Now that June is here it really feels like summer. The hot, humid weather is making my tomatoes and peppers grow quickly. One of the pepper plants already has a fingernail-sized fruit!
I usually meander by the "garden" (a 4-foot wide strip adjacent to the patio and deck stairs) a couple of times a day, because it's also next to the compost pile. Several days ago I saw something poking up from the newspaper-and-grass-clipping mulch that hadn't been there before. I leaned down to take a look at it. It was small; a set of "baby" leaves and a first set of true leaves that were miniature versions of the ones on the tomato plants farther down. It was a volunteer plant! I guess a tomato fell on the ground last year and the seeds survived the winter then sprouted when the soil heated up.
I didn't have time to do anything about it then, so I left the plant undisturbed. The next day another set of leaves had appeared. The tenacity of the rogue seedling was endearing, and I decided to keep it. However, it needed to be moved to a different part of the garden.
I dug up the small plant, which didn't have many roots, and whisked it to the other side of the bed. I made a deep hole and planted it so the stem was buried all the way up to the first leaves. (Did you know that tomatoes will root along the entire stem? By burying it deep it sprouts more roots which helps it grow.) I gave the young plant a good watering and walked away. It would grow or not. Later in the day when I checked on it, it was laying limply on the ground. The next morning half of the plant was limp and the other half was standing up. Today it looks like this:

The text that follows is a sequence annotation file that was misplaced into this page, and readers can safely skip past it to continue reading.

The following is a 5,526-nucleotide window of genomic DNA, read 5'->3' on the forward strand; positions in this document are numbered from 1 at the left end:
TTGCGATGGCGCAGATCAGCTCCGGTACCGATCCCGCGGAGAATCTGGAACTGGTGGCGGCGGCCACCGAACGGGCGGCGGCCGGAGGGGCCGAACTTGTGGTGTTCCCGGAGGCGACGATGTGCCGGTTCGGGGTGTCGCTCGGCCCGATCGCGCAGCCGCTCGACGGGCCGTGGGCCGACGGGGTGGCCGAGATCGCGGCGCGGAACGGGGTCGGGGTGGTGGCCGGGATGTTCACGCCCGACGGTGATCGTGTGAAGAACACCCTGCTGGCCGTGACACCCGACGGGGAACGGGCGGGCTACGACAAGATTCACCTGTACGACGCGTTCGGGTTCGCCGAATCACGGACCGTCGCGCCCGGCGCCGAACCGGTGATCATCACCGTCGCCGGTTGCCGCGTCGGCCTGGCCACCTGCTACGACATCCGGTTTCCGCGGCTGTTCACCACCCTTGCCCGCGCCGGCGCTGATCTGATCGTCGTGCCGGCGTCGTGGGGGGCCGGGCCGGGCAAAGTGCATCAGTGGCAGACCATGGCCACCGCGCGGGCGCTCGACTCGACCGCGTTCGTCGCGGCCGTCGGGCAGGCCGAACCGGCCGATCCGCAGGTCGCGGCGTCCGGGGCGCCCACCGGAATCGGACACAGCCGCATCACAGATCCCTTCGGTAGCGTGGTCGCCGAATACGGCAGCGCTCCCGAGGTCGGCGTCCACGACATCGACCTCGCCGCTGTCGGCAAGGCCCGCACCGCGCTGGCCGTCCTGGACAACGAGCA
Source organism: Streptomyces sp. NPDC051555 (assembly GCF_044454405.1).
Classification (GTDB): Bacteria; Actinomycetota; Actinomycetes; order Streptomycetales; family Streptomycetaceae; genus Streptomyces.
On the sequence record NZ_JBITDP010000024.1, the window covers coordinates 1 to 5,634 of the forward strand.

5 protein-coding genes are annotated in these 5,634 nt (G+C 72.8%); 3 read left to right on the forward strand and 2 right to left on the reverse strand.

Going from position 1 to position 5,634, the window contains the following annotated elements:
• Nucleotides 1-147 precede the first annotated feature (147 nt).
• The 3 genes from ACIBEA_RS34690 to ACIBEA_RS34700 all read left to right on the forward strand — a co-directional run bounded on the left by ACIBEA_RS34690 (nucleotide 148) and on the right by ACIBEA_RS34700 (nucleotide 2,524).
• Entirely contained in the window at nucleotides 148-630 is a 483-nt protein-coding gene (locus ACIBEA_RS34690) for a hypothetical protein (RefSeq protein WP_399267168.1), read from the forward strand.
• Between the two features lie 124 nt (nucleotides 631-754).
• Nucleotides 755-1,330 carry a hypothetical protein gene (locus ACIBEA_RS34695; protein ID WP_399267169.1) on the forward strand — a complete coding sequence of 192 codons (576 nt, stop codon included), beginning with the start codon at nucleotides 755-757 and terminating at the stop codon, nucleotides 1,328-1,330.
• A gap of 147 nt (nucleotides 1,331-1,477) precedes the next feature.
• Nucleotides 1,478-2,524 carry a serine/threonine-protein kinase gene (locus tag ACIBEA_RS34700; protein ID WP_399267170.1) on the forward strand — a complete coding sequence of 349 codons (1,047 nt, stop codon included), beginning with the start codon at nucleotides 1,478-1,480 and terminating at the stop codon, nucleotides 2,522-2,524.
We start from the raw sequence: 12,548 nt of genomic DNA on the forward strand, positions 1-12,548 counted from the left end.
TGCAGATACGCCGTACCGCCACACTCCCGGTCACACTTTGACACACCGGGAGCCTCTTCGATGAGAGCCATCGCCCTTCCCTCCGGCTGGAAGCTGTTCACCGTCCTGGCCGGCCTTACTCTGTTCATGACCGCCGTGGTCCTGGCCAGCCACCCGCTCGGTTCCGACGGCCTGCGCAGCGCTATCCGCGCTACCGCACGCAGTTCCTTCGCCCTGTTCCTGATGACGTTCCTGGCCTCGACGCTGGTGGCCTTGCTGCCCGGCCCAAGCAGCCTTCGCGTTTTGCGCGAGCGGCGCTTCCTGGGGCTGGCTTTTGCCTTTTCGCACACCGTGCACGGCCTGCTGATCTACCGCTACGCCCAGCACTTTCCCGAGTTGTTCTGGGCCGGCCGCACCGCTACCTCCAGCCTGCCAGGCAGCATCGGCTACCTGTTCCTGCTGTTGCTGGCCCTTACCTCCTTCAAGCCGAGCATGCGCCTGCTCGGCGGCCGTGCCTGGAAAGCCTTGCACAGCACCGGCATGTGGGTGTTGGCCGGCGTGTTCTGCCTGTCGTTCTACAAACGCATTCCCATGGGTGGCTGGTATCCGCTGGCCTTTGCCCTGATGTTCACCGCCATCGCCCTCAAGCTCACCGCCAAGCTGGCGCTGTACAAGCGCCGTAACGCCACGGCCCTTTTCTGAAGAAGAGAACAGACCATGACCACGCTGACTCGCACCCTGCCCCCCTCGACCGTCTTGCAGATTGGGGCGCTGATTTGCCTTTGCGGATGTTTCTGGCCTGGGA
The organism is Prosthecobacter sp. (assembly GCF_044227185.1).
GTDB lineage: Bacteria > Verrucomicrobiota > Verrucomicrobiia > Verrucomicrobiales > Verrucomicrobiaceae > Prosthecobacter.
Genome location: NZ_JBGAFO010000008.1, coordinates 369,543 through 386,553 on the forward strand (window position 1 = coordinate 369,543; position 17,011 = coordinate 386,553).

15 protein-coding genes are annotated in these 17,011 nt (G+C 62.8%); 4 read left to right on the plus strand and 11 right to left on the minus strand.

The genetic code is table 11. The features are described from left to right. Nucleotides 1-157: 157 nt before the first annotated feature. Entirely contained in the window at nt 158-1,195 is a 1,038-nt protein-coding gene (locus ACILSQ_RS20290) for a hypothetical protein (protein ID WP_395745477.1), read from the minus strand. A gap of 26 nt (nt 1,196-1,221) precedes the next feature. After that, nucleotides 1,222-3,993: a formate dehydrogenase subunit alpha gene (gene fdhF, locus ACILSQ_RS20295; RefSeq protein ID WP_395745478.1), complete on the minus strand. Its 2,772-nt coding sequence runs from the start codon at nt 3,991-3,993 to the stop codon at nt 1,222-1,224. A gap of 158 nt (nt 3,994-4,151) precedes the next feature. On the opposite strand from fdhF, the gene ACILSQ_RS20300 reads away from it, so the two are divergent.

(See the white alyssum the background? That's a volunteer plant too. Years ago I planted some in the front yard. At the end of the season I threw the spent plants in the compost pile; the seeds survived the winter and grew wherever I used the compost the next spring. Now I just let the flowers do their thing and they come back each year on their own.)
I grew a variety of tomatoes last year, so there's no way to know what kind I'll get from this plant. From the looks of things, though, it is NOT a bush variety. At the rate it's growing I'll need to stake it soon.